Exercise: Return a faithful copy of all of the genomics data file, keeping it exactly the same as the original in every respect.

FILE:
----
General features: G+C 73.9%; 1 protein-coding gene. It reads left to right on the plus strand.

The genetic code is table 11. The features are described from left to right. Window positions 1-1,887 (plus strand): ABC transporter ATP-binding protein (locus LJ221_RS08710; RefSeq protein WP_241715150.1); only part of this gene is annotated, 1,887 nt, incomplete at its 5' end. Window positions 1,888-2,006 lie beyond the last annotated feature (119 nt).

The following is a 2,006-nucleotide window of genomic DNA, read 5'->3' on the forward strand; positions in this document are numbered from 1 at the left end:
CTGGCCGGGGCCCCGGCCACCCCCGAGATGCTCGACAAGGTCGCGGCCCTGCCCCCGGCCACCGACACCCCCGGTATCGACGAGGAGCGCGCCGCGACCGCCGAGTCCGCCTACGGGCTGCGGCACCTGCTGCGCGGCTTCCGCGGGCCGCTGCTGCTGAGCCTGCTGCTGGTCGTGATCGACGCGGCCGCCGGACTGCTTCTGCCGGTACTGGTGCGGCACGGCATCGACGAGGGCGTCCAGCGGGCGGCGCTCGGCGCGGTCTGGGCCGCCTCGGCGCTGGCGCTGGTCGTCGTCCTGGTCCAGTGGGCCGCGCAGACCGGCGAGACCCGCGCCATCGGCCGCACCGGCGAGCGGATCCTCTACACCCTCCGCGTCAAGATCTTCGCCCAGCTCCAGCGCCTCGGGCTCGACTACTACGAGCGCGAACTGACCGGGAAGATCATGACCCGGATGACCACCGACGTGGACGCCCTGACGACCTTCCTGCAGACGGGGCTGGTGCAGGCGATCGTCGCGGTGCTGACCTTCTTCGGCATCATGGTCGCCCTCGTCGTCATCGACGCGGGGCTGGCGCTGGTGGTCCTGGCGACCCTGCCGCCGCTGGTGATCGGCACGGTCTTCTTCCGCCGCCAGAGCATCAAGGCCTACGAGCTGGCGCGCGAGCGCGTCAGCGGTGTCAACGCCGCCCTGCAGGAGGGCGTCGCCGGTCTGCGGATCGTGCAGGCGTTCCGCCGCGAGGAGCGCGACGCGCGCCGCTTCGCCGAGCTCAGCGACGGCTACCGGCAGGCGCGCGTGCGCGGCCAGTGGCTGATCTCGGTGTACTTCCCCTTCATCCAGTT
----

General features: G+C 73.9%; 1 protein-coding gene. It reads left to right on the plus strand.

The genetic code is table 11. The features are described from left to right. Window positions 1-1,887 (plus strand): ABC transporter ATP-binding protein (locus LJ221_RS08710; RefSeq protein WP_241715150.1); only part of this gene is annotated, 1,887 nt, incomplete at its 5' end. Window positions 1,888-2,006 lie beyond the last annotated feature (119 nt).

The following is a 2,006-nucleotide window of genomic DNA, read 5'->3' on the forward strand; positions in this document are numbered from 1 at the left end:
CTGGCCGGGGCCCCGGCCACCCCCGAGATGCTCGACAAGGTCGCGGCCCTGCCCCCGGCCACCGACACCCCCGGTATCGACGAGGAGCGCGCCGCGACCGCCGAGTCCGCCTACGGGCTGCGGCACCTGCTGCGCGGCTTCCGCGGGCCGCTGCTGCTGAGCCTGCTGCTGGTCGTGATCGACGCGGCCGCCGGACTGCTTCTGCCGGTACTGGTGCGGCACGGCATCGACGAGGGCGTCCAGCGGGCGGCGCTCGGCGCGGTCTGGGCCGCCTCGGCGCTGGCGCTGGTCGTCGTCCTGGTCCAGTGGGCCGCGCAGACCGGCGAGACCCGCGCCATCGGCCGCACCGGCGAGCGGATCCTCTACACCCTCCGCGTCAAGATCTTCGCCCAGCTCCAGCGCCTCGGGCTCGACTACTACGAGCGCGAACTGACCGGGAAGATCATGACCCGGATGACCACCGACGTGGACGCCCTGACGACCTTCCTGCAGACGGGGCTGGTGCAGGCGATCGTCGCGGTGCTGACCTTCTTCGGCATCATGGTCGCCCTCGTCGTCATCGACGCGGGGCTGGCGCTGGTGGTCCTGGCGACCCTGCCGCCGCTGGTGATCGGCACGGTCTTCTTCCGCCGCCAGAGCATCAAGGCCTACGAGCTGGCGCGCGAGCGCGTCAGCGGTGTCAACGCCGCCCTGCAGGAGGGCGTCGCCGGTCTGCGGATCGTGCAGGCGTTCCGCCGCGAGGAGCGCGACGCGCGCCGCTTCGCCGAGCTCAGCGACGGCTACCGGCAGGCGCGCGTGCGCGGCCAGTGGCTGATCTCGGTGTACTTCCCCTTCATCCAGTT